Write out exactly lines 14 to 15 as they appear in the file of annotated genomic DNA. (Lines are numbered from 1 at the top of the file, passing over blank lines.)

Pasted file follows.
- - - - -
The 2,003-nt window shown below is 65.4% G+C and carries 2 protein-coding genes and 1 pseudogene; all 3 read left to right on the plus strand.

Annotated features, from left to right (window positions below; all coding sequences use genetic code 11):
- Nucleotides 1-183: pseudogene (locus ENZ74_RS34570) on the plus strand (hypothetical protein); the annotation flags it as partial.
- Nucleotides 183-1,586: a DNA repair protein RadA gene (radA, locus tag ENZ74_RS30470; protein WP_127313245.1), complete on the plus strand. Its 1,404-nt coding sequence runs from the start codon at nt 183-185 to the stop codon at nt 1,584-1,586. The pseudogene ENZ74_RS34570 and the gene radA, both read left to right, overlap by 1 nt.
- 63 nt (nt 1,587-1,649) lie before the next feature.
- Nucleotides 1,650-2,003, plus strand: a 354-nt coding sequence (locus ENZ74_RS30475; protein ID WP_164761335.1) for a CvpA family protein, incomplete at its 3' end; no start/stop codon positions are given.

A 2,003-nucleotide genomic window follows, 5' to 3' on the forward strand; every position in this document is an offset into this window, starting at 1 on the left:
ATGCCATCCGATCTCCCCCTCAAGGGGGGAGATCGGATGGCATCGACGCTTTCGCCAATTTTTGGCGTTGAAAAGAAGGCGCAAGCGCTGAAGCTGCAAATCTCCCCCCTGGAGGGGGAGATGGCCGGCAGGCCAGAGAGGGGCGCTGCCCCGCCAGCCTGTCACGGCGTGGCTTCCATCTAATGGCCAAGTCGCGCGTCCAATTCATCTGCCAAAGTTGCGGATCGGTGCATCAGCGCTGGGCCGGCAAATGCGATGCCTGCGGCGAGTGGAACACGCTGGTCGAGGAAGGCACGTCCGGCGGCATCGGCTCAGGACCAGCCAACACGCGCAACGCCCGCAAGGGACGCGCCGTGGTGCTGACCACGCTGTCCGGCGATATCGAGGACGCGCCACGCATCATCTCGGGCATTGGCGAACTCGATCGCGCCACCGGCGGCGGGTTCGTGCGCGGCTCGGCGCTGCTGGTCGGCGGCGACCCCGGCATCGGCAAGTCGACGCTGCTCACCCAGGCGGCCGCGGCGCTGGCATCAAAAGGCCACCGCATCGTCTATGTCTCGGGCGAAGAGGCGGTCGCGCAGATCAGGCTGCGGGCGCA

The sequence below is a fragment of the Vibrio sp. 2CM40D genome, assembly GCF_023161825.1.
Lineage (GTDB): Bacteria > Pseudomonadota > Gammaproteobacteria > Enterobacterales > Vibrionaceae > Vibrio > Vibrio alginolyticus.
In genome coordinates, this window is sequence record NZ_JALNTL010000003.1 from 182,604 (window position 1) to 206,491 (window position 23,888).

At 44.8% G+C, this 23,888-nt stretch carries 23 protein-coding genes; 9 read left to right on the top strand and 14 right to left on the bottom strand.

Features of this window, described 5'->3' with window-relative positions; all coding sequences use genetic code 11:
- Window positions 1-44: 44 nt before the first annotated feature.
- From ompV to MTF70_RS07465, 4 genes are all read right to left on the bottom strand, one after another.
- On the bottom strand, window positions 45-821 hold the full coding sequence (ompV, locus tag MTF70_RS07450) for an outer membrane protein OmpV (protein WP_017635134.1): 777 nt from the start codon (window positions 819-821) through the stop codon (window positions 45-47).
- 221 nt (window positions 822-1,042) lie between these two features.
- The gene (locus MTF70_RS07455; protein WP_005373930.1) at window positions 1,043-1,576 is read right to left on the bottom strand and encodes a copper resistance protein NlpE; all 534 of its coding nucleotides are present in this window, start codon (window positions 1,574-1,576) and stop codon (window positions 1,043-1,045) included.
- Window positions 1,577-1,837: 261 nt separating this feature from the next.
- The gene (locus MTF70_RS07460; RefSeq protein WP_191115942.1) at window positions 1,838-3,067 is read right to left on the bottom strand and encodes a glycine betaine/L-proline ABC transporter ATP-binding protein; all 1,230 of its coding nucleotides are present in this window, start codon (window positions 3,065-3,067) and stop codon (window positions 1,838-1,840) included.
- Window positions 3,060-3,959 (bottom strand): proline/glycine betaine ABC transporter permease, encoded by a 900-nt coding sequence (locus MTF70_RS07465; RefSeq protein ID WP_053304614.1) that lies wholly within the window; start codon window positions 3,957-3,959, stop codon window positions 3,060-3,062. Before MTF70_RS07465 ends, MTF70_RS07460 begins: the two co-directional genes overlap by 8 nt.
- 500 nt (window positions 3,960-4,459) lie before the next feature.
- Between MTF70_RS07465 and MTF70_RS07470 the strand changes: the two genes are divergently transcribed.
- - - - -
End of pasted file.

- Window positions 1-44: 44 nt before the first annotated feature.
- From ompV to MTF70_RS07465, 4 genes are all read right to left on the bottom strand, one after another.